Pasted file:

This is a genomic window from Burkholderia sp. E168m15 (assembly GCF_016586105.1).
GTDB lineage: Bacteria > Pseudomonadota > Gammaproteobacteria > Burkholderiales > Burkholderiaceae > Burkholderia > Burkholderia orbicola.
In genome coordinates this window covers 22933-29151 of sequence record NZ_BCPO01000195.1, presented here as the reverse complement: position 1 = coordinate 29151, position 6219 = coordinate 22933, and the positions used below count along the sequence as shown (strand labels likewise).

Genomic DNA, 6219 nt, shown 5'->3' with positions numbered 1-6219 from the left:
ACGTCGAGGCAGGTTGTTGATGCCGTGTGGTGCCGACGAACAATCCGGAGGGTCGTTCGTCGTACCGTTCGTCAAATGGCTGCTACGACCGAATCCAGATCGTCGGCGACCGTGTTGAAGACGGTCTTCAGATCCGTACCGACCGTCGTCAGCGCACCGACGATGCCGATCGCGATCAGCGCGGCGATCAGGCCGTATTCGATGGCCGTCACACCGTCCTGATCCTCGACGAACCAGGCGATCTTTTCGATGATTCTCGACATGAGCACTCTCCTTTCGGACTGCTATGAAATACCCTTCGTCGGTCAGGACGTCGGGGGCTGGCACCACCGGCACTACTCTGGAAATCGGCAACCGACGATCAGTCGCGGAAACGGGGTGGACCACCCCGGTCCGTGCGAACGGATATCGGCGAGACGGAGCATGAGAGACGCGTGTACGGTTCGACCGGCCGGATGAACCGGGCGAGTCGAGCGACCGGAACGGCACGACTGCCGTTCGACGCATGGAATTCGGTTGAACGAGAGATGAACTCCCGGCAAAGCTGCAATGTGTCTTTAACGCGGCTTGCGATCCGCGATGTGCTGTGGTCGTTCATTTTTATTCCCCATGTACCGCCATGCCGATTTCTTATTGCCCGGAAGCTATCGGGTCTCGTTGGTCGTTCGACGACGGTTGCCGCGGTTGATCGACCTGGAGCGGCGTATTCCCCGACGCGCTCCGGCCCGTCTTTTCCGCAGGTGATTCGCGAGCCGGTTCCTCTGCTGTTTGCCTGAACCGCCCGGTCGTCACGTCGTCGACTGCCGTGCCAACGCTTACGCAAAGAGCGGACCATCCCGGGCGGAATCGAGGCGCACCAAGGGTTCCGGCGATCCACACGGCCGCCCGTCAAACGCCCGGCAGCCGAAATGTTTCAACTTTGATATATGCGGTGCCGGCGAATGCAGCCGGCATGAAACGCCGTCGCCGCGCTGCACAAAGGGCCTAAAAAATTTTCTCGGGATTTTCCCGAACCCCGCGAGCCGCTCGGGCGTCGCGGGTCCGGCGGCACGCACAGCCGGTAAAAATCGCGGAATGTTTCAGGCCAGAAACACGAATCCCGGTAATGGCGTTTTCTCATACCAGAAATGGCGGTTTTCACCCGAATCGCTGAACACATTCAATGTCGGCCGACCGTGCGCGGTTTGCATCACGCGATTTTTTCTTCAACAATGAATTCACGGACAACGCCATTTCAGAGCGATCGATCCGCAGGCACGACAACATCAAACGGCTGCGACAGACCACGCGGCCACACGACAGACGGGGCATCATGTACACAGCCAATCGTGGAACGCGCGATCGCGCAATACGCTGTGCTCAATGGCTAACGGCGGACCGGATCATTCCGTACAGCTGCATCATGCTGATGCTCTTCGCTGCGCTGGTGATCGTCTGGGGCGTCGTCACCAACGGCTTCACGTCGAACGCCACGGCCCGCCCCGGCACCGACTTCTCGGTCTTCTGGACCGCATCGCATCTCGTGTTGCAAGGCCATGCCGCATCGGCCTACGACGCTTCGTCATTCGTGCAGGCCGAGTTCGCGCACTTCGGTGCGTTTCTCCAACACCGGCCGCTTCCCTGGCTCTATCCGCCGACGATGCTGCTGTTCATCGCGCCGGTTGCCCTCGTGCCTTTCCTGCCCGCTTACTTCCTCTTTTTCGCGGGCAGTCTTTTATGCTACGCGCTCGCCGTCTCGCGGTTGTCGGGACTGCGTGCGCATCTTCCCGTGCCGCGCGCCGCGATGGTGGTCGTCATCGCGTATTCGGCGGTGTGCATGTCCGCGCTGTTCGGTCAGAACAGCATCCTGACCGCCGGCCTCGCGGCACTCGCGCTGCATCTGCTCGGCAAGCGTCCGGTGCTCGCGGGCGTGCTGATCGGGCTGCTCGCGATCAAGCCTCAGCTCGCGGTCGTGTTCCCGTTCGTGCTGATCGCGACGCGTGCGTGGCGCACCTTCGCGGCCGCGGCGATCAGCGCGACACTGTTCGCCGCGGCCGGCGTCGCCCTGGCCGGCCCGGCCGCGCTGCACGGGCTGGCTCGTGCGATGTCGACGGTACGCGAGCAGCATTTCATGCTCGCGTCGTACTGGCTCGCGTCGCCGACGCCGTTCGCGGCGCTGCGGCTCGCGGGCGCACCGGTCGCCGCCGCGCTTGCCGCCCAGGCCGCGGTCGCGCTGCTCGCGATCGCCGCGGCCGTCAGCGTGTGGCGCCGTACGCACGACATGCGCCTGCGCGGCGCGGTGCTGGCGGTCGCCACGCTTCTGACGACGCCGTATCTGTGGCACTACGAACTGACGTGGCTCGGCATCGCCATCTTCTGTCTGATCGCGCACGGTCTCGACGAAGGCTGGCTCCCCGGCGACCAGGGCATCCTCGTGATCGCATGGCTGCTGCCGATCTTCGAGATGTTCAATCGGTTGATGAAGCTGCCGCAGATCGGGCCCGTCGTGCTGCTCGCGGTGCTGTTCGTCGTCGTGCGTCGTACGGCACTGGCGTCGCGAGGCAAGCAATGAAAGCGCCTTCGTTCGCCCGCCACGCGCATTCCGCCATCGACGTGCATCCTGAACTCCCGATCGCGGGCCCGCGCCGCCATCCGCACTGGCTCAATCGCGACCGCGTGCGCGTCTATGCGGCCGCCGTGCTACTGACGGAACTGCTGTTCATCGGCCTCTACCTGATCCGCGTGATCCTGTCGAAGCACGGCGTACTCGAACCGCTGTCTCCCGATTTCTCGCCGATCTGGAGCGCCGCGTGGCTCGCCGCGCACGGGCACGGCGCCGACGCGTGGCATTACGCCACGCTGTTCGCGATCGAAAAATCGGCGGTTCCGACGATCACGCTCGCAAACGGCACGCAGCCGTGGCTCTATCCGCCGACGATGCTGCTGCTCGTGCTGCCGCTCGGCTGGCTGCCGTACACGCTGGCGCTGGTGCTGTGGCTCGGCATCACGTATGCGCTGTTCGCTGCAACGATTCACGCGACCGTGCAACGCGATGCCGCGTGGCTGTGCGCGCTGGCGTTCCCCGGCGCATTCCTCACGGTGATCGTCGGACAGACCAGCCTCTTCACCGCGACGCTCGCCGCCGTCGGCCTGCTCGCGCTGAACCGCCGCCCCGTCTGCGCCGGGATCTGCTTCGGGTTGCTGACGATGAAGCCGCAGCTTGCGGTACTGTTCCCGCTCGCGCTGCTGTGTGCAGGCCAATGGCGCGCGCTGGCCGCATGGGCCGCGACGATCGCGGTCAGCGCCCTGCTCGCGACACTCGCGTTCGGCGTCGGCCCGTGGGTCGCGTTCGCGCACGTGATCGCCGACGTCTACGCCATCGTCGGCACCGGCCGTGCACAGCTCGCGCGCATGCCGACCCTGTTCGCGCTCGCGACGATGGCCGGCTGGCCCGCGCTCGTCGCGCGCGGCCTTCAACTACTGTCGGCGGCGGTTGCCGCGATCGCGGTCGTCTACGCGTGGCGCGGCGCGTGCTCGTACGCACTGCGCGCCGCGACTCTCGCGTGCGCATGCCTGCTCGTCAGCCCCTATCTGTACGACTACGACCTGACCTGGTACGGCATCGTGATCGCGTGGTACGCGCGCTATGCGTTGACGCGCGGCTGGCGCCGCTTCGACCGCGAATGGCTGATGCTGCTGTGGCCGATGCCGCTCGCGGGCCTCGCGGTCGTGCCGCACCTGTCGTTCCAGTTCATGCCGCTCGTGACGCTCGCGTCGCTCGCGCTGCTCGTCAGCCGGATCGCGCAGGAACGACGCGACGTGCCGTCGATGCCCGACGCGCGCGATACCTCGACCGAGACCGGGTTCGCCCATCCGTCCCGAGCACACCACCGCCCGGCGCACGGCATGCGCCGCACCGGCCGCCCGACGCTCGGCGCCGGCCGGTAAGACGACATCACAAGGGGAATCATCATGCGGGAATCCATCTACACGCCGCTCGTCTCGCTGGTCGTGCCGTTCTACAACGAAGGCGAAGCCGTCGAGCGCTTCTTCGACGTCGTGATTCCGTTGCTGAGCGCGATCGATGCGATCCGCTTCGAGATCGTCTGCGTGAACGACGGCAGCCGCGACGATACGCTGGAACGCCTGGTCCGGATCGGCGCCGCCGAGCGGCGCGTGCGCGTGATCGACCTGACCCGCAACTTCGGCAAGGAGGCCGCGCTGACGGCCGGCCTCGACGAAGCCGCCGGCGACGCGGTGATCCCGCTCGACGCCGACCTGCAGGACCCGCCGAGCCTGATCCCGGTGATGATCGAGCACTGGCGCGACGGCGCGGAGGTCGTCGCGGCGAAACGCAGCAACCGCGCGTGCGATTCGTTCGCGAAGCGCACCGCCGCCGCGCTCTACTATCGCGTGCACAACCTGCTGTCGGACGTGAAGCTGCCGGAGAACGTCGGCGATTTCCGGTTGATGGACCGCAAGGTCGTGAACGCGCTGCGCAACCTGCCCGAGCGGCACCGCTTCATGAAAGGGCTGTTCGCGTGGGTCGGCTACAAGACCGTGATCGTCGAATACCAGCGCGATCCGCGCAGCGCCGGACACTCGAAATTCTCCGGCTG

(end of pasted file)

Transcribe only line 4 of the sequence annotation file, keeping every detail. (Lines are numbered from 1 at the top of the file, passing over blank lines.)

Genomic DNA, 6219 nt, shown 5'->3' with positions numbered 1-6219 from the left: